I recently had the pleasure of riding the entire route of the 34E, one of the MBTA's longest bus routes. The route starts in Walpole Center, makes a beeline to Washington Street (which extends from Boston to Providence) and runs in a straight line to Forest Hill Station. A straight line, that is, except, for a bizarre figure-eight loop through the Dedham Mall. The loop-the-loop to access the mall unnecessarily lengthens the route, costs the T money, costs passengers time, and subsidizes private development, all to service the front door of an auto-centered development.

Instead of continuing on Washington Street, the mall loop takes 8 or 10 minutes as the bus leaves the street, navigates no fewer than eight stop signs and traffic signals, makes two separate looped turn-arounds and traverses the same intersection three times. The route is scheduled for a full hour for the 14 mile trip from Walpole to Forest Hills, so the detour through the mall accounts for 13 to 16% of the total run time, all to serve two stops (out of more than 80 total on the route) which would otherwise require a 2 to 5 minute walk.

In other words, for riders wishing to get to the Dedham Mall, it would likely be faster if the bus ran straight on Washington Street and they got off and walked in to the mall, rather than taking a circuitous route to be dropped near the door. And for everyone else, it would save 8 to 10 minutes each way of not riding through the mall parking lot.

I rode the route on a weekday evening a few days before Christmas. This should have been a high water mark for people using the 34E to get to the mall. While my bus was full—there were probably between 45 and 50 passengers on board at any given time (and probably 70 or more served along the route)—only two or three got on or off at the mall. So, in order to serve this small number of passengers, the rest of the bus had to loop in and out and in and out of endless parking lots and driveways, because front-door service to the mall is apparently required.

What is particularly irksome is that in this case—and it's not isolated, but, at least in Boston, perhaps the most egregious (the 350 serves the Burlington Mall with a similar detour, but much closer to the terminus of the route, meaning that many fewer passengers are inconvenienced by the route's detour)—is that anyone who rides the bus past the mall has their trip dramatically lengthened (how dramatically? 18 minutes a day, five days a week, 50 weeks a year adds up to 75 hours of extra time on the bus annually). Jarrett Walker talks of "being on the way" and the mall is decidedly not; the 34E takes what should be a straight-line transit trip and degrades it to a mall circulator, despite the thousands of passengers who ride the bus daily.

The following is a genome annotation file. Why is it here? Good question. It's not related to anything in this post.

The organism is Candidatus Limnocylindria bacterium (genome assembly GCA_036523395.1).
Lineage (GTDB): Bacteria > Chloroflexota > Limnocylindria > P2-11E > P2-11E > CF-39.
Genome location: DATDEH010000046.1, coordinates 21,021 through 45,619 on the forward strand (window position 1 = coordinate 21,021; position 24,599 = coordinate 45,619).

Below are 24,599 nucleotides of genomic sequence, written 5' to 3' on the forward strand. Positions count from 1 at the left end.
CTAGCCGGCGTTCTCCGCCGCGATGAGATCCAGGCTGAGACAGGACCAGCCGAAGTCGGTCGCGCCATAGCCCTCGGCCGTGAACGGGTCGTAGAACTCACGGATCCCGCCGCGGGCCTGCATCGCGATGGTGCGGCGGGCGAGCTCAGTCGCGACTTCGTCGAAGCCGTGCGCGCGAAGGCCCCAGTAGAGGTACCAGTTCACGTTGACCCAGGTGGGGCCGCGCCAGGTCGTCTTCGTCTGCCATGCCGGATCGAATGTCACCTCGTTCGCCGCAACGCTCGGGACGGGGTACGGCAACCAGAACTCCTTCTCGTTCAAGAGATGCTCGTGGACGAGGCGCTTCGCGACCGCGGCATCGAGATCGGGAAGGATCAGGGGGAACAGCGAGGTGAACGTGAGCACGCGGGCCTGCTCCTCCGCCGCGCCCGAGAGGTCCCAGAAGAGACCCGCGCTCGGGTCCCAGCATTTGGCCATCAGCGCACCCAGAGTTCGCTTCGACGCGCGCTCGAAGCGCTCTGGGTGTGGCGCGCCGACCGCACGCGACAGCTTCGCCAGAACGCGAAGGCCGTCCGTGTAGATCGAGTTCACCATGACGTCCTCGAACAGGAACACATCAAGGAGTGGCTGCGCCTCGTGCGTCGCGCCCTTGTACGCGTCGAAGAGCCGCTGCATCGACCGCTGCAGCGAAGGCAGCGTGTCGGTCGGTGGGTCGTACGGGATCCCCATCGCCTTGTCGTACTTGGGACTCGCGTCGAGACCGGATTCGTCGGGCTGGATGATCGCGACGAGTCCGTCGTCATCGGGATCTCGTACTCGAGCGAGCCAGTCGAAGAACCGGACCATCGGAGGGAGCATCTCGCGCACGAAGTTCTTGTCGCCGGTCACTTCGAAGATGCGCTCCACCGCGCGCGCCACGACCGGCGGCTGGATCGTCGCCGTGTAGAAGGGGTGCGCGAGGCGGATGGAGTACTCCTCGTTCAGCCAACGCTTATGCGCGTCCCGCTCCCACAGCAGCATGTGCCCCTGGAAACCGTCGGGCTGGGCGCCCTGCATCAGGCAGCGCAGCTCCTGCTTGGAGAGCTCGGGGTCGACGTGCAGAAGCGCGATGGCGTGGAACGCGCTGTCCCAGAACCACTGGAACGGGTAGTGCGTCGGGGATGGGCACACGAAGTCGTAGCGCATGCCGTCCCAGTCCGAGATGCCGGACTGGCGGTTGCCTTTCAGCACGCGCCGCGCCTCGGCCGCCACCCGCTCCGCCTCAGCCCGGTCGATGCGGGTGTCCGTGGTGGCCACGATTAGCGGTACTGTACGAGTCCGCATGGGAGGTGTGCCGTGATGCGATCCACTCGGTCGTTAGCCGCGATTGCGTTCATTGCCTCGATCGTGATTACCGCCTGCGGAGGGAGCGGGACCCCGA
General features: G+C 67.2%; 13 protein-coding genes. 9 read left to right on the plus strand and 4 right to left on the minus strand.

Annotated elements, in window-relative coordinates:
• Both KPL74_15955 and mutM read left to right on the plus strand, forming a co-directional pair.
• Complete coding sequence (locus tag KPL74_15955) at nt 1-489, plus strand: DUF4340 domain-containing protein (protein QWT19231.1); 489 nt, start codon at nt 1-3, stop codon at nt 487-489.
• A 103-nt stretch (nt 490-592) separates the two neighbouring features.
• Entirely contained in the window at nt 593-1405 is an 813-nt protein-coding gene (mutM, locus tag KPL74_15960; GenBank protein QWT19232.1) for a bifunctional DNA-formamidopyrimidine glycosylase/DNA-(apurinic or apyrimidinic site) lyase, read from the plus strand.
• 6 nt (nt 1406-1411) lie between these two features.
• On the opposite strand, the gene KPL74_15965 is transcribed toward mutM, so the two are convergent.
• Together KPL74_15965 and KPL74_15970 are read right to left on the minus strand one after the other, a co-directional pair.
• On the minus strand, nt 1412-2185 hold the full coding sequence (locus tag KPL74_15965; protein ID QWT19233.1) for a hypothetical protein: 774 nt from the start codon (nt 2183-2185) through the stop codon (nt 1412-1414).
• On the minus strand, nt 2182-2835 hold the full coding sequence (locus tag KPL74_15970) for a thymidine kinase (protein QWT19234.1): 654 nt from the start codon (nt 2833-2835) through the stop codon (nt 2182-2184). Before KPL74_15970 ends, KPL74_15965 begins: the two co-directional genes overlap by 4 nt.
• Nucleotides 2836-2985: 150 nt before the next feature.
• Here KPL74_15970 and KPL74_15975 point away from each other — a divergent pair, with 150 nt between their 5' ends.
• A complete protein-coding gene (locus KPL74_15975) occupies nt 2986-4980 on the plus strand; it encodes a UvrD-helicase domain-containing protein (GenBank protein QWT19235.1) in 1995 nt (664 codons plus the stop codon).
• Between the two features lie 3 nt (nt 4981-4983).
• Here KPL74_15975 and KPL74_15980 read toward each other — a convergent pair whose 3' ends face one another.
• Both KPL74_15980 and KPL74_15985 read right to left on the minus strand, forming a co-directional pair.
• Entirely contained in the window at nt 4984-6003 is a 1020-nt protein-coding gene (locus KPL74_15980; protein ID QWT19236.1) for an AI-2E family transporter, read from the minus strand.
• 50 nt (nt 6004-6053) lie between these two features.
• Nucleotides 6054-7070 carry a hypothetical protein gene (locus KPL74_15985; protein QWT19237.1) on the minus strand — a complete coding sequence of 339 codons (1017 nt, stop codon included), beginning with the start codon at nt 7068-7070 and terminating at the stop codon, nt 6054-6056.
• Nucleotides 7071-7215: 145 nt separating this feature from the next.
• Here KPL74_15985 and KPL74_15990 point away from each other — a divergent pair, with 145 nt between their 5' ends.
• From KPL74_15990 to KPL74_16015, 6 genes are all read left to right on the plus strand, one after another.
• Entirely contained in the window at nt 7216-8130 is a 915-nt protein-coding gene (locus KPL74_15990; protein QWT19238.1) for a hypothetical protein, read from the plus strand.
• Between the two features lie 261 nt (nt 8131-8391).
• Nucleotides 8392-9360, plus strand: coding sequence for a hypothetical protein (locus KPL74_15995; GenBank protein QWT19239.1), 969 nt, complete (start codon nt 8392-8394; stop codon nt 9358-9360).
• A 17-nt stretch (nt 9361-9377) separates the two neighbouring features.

In addition, running service via the mall requires several hidden subsidies which degrade service and provide a perverse incentive for people to drive instead of use transit. This one, in turn, further subsidizes the car-centric mall over pedestrian-oriented business districts, several of which are served by this route. There is also the direct subsidy to businesses at the mall. If I open a store on a street near an existing transit line, I would not (and should not) expect the transit agency to reroute the transit line to provide a stop at my front door. Yet we provide this service to the mall.

This subsidy can be quantified, in fact. The T doesn't break down service between the 34E and the 34, but let's assume that slightly more than half the passengers on the route are carried by the 34E (looking at the total number of vehicles on the route at different times of day)—or about 2500 passengers. The route costs $3.09 per passenger to operate (66¢ average bus fare paid plus $2.43 subsidy), or a total cost per day of about $7725. If we calculate 15% of this approximately $1150, meaning that over the course of a year—even given lower service levels on weekends—the cost to serve the mall is well north of $300,000 per year. [Update: these numbers may be somewhat lower given that morning service—before the mall opens—and some peak evening rush hour trips do skip the mall.]

Here's another way to look at this: currently, the 20 minute evening headways on the 34E requires 6 buses running the route in about (or just under), each bus makes a round trip in two hours. If the run time were reduced to 51 minutes by omitting the mall, the same six buses could make seven round trips, reducing headways and, thus increasing capacity on the route. If you could get it to 50 minutes, the same headways could be maintained with 5 buses, which would save 1/6 of the route's operating cost while providing the same service. But, instead, we provide service to the mall, at the expense of everyone who isn't the mall.

What to do? Make the mall subsidize the route—yes, to the tune of $350,000 per year—or have them build an ADA facility from Washington Street to the mall. The extra cost of running this route in to the mall for 10 years could buy a very nice set of bus shelters, crosswalks and a ramp from Washington Street to the mall's front door. Another option would be to run the 34—which ends its route nearby—to the mall, instead of putting this joggle in the middle of the 34E. While it might not have the same cost savings, it would at least not have the effect of costing thousands of passenger hours each day. Or, abandon service to the mall all together. Malls are dying, anyway, and it should not be the business of public transit agencies to help prop them up.